medulla


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Related to medulla: adrenal medulla

me·dul·la

 (mĭ-dŭl′ə)
n. pl. me·dul·las or me·dul·lae (-dŭl′ē)
1. The inner core of certain organs or body structures, such as the marrow of bone.
2. The medulla oblongata.
3. See myelin.
4. Botany
a. The pith in the stems or roots of certain plants.
b. The central portion of a thallus in certain lichens and red or brown algae.

[Middle English, from Latin, perhaps alteration (influenced by medius, middle) of *merulla.]

me·dul′lar, med′ul·lar′y (mĕd′l-ĕr′ē, mə-dŭl′ə-rē) adj.
American Heritage® Dictionary of the English Language, Fifth Edition. Copyright © 2016 by Houghton Mifflin Harcourt Publishing Company. Published by Houghton Mifflin Harcourt Publishing Company. All rights reserved.

medulla

(mɪˈdʌlə)
n, pl -las or -lae (-liː)
1. (Anatomy) anatomy
a. the innermost part of an organ or structure
b. short for medulla oblongata
2. (Botany) botany another name for pith4
[C17: from Latin: marrow, pith, probably from medius middle]
meˈdullary, meˈdullar adj
Collins English Dictionary – Complete and Unabridged, 12th Edition 2014 © HarperCollins Publishers 1991, 1994, 1998, 2000, 2003, 2006, 2007, 2009, 2011, 2014

me•dul•la

(məˈdʌl ə)

n., pl. -dul•las, -dul•lae (-ˈdʌl i)
1.
a. the marrow of the bones.
b. the soft marrowlike center of an organ, as the kidney or adrenal gland.
2. the pith of plants.
[1635–45; < Latin: marrow, pith]
med•ul•lar•y (ˈmɛd lˌɛr i, ˈmɛdʒ əˌlɛr i, məˈdʌl ə ri) adj.
Random House Kernerman Webster's College Dictionary, © 2010 K Dictionaries Ltd. Copyright 2005, 1997, 1991 by Random House, Inc. All rights reserved.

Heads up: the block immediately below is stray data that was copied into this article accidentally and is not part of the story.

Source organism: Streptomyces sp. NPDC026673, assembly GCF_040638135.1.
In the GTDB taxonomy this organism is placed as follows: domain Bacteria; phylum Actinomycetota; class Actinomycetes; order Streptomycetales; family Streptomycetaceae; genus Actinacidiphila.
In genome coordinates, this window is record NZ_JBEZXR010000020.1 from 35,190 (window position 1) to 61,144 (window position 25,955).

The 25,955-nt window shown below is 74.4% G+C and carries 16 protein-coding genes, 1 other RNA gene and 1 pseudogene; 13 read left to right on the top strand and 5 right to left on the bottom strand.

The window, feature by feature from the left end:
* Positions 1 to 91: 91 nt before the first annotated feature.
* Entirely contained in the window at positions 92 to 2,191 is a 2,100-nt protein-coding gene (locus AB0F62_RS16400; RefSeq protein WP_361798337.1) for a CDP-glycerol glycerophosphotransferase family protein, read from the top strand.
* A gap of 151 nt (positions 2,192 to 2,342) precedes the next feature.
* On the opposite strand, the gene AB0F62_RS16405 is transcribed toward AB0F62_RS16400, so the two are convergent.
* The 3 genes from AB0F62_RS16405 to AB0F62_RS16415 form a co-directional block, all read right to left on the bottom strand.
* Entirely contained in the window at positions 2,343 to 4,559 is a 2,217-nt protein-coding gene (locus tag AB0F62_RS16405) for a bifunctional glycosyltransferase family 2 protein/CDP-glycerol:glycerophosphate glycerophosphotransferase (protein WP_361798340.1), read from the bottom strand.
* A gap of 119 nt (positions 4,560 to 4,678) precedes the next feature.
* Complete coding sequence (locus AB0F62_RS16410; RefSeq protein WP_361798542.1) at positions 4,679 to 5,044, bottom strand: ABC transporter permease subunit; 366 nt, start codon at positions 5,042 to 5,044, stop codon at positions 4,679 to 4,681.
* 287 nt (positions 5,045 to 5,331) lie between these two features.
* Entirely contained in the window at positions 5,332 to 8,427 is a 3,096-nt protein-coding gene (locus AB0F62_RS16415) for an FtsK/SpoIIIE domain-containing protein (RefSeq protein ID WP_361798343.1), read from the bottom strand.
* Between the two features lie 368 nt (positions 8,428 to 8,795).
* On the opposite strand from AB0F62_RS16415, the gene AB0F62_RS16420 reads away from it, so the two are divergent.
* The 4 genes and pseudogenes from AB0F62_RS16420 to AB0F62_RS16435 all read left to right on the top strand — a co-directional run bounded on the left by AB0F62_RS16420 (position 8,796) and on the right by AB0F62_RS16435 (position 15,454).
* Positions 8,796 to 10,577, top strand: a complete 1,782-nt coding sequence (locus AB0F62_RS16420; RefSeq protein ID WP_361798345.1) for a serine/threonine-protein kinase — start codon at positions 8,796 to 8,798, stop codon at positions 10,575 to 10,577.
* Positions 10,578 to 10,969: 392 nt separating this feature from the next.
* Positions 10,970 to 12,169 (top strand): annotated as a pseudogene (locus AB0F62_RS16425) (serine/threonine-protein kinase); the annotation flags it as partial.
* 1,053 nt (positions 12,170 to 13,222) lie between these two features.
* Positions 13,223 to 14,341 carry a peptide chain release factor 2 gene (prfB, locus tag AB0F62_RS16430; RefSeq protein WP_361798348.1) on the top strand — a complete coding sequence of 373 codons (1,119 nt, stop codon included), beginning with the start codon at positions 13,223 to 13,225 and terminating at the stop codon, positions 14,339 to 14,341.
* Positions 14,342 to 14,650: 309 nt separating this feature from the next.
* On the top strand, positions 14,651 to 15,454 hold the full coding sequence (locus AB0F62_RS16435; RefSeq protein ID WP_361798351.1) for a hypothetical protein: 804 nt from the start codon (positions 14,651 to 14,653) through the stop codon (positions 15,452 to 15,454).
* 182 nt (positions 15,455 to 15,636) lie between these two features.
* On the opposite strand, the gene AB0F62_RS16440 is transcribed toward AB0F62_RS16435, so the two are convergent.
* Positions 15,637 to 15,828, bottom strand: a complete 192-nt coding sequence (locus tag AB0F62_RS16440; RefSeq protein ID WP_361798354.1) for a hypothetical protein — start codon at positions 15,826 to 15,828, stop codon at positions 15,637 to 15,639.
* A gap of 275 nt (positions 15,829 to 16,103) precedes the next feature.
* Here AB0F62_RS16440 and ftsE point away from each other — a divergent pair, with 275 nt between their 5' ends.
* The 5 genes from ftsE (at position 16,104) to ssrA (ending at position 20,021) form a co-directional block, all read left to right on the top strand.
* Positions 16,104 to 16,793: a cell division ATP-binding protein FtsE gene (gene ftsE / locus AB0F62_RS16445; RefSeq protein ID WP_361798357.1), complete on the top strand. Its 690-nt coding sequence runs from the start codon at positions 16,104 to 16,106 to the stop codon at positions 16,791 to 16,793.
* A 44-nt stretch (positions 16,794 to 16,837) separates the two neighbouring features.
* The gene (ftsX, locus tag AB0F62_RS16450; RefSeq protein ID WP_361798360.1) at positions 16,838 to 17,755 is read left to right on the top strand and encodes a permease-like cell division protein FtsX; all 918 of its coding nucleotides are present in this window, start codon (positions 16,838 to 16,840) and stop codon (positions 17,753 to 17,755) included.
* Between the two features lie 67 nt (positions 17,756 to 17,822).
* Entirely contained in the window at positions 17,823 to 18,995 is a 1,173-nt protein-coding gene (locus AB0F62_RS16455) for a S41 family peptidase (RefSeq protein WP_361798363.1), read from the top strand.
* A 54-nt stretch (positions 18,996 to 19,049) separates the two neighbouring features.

me·dul·la

(mĭ-dŭl′ə, mĭ-do͞o′lə)
2. The central core of an anatomical structure, such as the adrenal gland or the kidney.
The American Heritage® Student Science Dictionary, Second Edition. Copyright © 2014 by Houghton Mifflin Harcourt Publishing Company. Published by Houghton Mifflin Harcourt Publishing Company. All rights reserved.

medulla

The inner part of some organs, including the kidneys; a name for bone marrow.
Dictionary of Unfamiliar Words by Diagram Group Copyright © 2008 by Diagram Visual Information Limited
ThesaurusAntonymsRelated WordsSynonymsLegend:
Noun1.medulla - a white fatty substance that forms a medullary sheath around the axis cylinder of some nerve fibersmedulla - a white fatty substance that forms a medullary sheath around the axis cylinder of some nerve fibers
medullary sheath, myelin sheath - a layer of myelin encasing (and insulating) the axons of medullated nerve fibers
fat - a soft greasy substance occurring in organic tissue and consisting of a mixture of lipids (mostly triglycerides); "pizza has too much fat"
2.medulla - lower or hindmost part of the brainmedulla - lower or hindmost part of the brain; continuous with spinal cord; (`bulb' is an old term for medulla oblongata); "the medulla oblongata is the most vital part of the brain because it contains centers controlling breathing and heart functioning"
neural structure - a structure that is part of the nervous system
brain stem, brainstem, brain-stem - the part of the brain continuous with the spinal cord and comprising the medulla oblongata and pons and midbrain and parts of the hypothalamus
respiratory center - the center in the medulla oblongata and pons that integrates sensory information about the level of oxygen and carbon dioxide in the blood and determines the signals to be sent to the respiratory muscles